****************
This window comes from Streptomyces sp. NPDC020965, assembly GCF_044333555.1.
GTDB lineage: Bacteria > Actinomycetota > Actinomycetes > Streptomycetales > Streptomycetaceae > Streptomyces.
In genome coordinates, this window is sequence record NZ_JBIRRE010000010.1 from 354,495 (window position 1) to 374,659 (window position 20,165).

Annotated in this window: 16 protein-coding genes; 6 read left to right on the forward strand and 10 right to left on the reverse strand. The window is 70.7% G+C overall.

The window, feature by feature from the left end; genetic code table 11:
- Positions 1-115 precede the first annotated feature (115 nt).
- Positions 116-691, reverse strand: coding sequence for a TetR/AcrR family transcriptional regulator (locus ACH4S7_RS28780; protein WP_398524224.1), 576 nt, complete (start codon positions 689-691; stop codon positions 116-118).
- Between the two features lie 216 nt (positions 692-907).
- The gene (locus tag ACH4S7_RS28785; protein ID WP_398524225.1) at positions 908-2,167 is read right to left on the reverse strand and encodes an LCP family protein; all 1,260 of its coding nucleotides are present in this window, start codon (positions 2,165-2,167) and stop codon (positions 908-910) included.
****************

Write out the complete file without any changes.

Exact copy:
This window comes from Streptomyces sp. NPDC020965, assembly GCF_044333555.1.
GTDB lineage: Bacteria > Actinomycetota > Actinomycetes > Streptomycetales > Streptomycetaceae > Streptomyces.
In genome coordinates, this window is sequence record NZ_JBIRRE010000010.1 from 354,495 (window position 1) to 374,659 (window position 20,165).

Annotated in this window: 16 protein-coding genes; 6 read left to right on the forward strand and 10 right to left on the reverse strand. The window is 70.7% G+C overall.

The window, feature by feature from the left end; genetic code table 11:
- Positions 1-115 precede the first annotated feature (115 nt).
- Positions 116-691, reverse strand: coding sequence for a TetR/AcrR family transcriptional regulator (locus ACH4S7_RS28780; protein WP_398524224.1), 576 nt, complete (start codon positions 689-691; stop codon positions 116-118).
- Between the two features lie 216 nt (positions 692-907).
- The gene (locus tag ACH4S7_RS28785; protein ID WP_398524225.1) at positions 908-2,167 is read right to left on the reverse strand and encodes an LCP family protein; all 1,260 of its coding nucleotides are present in this window, start codon (positions 2,165-2,167) and stop codon (positions 908-910) included.